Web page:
Rethinking the National/International Divide

Is there a deep divide between national law and international law? If so what exactly does it consist in and what are its practical implications? Few today would agree with the conceptual claim made by prominent jurists in the 19th century that international law is not law properly so called, because law is tied to sovereignty and there is a no international sovereign. But other questions remain controversial: Is constitutionalism tied to the idea of "We the People" governing themselves through the framework of a national constitution establishing the supreme law on the level of the state? What is at stake when debating whether or not it makes sense to talk of constitutionalism beyond the state? Does international law face special legitimacy issues, because it is not anchored in the democratic practices of a national constitutional community? Does international law suffer from compliance problems that are qualitatively different from compliance problems on the state level? What follows from the answers to these questions for the future of international law and its relationship to domestic law? In this colloquium we will examine these and related themes focusing each week on the work of a prominent legal scholar who has been invited to discuss her work with us.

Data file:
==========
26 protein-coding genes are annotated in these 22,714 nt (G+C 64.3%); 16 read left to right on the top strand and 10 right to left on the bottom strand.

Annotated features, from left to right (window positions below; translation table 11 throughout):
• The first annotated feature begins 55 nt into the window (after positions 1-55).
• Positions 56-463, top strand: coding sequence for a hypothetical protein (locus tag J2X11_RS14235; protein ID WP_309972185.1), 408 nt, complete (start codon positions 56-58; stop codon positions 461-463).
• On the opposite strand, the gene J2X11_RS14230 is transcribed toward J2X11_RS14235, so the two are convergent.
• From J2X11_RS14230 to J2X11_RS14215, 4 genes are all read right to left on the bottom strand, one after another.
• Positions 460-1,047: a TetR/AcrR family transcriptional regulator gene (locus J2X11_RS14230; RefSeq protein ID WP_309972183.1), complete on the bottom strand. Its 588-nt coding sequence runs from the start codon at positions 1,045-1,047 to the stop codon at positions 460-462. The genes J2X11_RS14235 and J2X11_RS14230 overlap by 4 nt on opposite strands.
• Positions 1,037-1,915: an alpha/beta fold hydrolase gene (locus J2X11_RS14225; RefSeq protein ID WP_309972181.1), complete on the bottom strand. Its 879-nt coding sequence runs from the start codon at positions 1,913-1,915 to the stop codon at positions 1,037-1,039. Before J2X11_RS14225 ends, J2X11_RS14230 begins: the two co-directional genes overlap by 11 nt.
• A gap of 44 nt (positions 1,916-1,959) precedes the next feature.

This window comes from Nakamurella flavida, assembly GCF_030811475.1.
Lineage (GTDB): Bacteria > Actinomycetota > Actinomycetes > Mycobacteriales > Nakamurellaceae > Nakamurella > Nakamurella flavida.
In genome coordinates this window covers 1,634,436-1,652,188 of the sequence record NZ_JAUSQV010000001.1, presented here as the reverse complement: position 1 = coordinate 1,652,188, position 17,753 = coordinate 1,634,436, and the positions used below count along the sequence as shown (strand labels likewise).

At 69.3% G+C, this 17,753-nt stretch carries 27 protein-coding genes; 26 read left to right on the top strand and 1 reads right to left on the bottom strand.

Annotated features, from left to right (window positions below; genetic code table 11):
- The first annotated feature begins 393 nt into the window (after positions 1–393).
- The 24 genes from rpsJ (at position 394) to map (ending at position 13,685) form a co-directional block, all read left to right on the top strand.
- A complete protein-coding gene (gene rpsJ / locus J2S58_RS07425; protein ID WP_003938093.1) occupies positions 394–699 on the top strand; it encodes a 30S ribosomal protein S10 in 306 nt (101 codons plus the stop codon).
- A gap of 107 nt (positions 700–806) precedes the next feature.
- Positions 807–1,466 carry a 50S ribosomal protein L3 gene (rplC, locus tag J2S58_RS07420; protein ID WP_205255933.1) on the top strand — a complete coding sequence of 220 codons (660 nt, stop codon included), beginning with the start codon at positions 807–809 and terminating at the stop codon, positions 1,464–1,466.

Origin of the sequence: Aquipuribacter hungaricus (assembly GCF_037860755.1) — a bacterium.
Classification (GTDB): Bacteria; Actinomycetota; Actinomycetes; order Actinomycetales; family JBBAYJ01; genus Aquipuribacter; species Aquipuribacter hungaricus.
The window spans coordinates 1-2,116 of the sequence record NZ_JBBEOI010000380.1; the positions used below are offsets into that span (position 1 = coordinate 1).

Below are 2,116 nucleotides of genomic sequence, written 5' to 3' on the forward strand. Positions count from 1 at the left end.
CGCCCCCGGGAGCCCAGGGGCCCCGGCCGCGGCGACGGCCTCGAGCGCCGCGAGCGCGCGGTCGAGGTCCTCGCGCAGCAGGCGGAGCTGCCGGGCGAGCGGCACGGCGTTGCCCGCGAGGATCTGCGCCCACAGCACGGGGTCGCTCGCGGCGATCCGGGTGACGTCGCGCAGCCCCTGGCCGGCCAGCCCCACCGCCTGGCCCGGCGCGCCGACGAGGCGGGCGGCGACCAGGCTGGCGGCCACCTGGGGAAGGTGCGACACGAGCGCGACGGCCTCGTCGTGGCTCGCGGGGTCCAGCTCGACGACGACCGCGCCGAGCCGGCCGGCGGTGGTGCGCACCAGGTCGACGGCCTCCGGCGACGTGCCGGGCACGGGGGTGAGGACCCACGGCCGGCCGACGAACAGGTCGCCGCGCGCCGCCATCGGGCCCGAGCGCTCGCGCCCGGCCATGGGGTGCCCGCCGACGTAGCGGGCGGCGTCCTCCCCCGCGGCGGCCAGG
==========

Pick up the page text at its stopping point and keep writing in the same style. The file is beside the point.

with presentations by

Shaheed Fatima, Blackstone Chambers London

Samantha Besson, University of Fribourg

Gareth Davies, Vrije Universiteit Amsterdam

Miguel Poiares Maduro, European University Institute

Alec Walen, Rutgers University

Peer Zumbansen, York University Toronto

Alexander Somek, University of Iowa

Neil Waker, The University of Edinburgh

Eyal Benvenisti, Tel Aviv University

Oona Hathaway and Scott Shapiro, both Yale Law School

Summer 2012

Convened by

Mattias Kumm

WZB Center for Global Constitutionalism
Humboldt-Universität zu Berlin

Ingolf Pernice

Humboldt-Universität zu Berlin